Flowers In My Garden

By Mary H. Dyer | March 8, 2021
by Mary H. Dyer
March 8, 2021

Summer is without question my favorite season. I love the long days and the warm, dry weather. Here in the high desert, the hills are covered with sunflower-like balsamroot and intense blue bachelor buttons. 

In my garden, I’m really not picky about flowers. I love any that are bright, deer-resistant, and somewhat drought-tolerant. 

The Flowers I Love

My front deck, which gets plenty of morning sunlight, is perfect for growing annuals in containers and hanging baskets. Geraniums, wave petunias, and calibrachoa are my go-to plants every year, sometimes with lobelia or other small bloomers tucked in-between. 

I prefer bright, fire-engine red geraniums. Calibrachoa and petunias can be any color as long as it includes purple and yellow, but absolutely no white. I’ve tried following a color scheme, but I prefer a crazy conglomeration of bright colors. 

My back decks, which face west, are too hot for annuals, and the sunlight is too intense, although I’ve had good luck with zinnias in pots. I have yucca, both in pots and in the ground. The blooms in midsummer are incredible.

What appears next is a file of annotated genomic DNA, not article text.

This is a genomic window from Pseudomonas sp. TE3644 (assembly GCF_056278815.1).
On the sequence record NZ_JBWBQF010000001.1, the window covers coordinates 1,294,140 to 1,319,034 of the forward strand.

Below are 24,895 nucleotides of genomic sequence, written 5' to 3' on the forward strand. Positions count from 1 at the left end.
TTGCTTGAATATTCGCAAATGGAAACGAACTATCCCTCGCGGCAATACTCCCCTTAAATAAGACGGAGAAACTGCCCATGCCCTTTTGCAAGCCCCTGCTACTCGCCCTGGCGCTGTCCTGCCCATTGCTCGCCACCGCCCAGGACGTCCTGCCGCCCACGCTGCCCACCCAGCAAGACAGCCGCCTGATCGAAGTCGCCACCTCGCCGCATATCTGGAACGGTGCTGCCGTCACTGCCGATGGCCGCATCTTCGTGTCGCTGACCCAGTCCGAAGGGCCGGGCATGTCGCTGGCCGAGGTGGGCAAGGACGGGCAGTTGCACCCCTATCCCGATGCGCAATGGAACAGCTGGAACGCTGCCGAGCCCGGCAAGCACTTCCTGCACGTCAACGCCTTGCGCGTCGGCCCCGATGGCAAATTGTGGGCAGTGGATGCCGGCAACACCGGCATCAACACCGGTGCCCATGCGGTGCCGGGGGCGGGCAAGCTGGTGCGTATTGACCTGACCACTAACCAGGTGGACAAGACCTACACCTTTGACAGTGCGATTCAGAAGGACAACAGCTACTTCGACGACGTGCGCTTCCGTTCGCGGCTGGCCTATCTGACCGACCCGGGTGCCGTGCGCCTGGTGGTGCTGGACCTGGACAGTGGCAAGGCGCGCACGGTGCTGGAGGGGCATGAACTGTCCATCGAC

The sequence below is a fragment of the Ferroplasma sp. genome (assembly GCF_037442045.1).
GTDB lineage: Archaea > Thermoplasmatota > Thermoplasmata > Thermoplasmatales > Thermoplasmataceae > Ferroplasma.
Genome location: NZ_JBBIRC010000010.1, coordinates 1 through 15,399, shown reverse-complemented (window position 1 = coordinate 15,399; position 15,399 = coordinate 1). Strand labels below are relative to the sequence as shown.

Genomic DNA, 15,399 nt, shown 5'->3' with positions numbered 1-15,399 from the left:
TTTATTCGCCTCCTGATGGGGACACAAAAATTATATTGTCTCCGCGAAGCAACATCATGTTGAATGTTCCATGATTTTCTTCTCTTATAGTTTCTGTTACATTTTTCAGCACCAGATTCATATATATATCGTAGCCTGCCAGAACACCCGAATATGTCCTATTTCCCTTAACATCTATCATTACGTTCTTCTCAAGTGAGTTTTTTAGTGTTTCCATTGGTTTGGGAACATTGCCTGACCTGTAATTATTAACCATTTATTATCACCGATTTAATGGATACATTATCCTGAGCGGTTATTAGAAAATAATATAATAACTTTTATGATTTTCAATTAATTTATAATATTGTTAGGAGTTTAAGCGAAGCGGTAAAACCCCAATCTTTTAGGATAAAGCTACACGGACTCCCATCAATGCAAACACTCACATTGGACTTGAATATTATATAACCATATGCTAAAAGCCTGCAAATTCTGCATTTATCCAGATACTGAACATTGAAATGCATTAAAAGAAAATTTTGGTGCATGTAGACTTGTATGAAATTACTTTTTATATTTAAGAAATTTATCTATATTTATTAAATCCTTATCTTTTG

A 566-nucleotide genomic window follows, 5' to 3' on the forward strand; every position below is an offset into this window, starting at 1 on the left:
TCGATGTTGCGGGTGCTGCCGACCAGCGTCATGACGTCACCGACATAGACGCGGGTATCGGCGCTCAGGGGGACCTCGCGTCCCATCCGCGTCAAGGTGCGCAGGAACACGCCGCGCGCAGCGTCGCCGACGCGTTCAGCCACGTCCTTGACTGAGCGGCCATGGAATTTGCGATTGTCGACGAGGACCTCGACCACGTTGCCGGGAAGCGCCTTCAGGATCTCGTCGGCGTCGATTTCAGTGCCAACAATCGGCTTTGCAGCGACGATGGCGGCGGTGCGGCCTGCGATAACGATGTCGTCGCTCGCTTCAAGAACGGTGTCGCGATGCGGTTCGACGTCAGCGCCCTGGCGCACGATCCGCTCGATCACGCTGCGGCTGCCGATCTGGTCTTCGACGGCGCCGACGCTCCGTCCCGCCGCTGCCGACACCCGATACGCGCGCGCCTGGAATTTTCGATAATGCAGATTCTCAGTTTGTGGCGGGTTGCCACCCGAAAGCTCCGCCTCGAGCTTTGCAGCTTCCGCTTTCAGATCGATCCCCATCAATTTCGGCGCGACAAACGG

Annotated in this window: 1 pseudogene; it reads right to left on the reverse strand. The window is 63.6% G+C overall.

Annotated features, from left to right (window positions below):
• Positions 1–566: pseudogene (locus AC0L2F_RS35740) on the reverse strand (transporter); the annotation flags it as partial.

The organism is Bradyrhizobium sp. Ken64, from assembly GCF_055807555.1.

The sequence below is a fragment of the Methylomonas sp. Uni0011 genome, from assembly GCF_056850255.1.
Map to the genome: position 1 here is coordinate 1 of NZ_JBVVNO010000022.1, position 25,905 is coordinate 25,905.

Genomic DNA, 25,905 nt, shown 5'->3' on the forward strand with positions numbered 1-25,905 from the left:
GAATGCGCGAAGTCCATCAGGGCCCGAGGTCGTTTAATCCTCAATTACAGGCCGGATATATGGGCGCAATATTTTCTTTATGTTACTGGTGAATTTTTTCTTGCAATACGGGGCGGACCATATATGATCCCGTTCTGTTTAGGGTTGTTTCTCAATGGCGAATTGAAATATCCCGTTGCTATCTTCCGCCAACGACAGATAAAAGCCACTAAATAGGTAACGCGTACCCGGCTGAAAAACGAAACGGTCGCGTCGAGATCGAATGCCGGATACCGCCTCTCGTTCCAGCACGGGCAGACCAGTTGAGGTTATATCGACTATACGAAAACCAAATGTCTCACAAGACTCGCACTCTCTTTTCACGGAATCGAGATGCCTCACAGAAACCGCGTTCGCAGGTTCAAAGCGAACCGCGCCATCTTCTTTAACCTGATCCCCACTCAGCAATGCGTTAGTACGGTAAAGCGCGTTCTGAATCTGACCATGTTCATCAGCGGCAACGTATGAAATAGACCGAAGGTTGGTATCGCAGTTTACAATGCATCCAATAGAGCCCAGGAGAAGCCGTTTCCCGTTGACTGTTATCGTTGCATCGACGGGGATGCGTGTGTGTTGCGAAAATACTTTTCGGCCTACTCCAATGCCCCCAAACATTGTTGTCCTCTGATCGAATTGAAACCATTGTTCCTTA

Prairie Wildflowers

My wild prairie garden is colorful with lupine and other desert wildflowers amid the rabbitbrush and sagebrush. It’s never been touched, so I just leave it alone and let it do its thing. One section of my yard is entirely wildflowers. Poppies, bachelor buttons, and black-eyed susans do especially well. 

It makes my life easier to grow deer-resistant flowers in the beds, and most of the perennials have only been in place a couple of years so they’re still filling in. So far, this includes echinacea, daisies, Autumn joy sedum, peonies, red-hot pokers, globe allium, yarrow, and some type of small, incredibly bright purple asters that bloom from midsummer to autumn.

Hollyhocks pop up wherever they like. I love them, but they’ve become a little invasive. Hen-and-chicks were taking over one bed, so they were thinned and given to friends. 

Our garden was an overgrown mess when we moved in, and it’s definitely a work in progress. Are gardens ever really finished?

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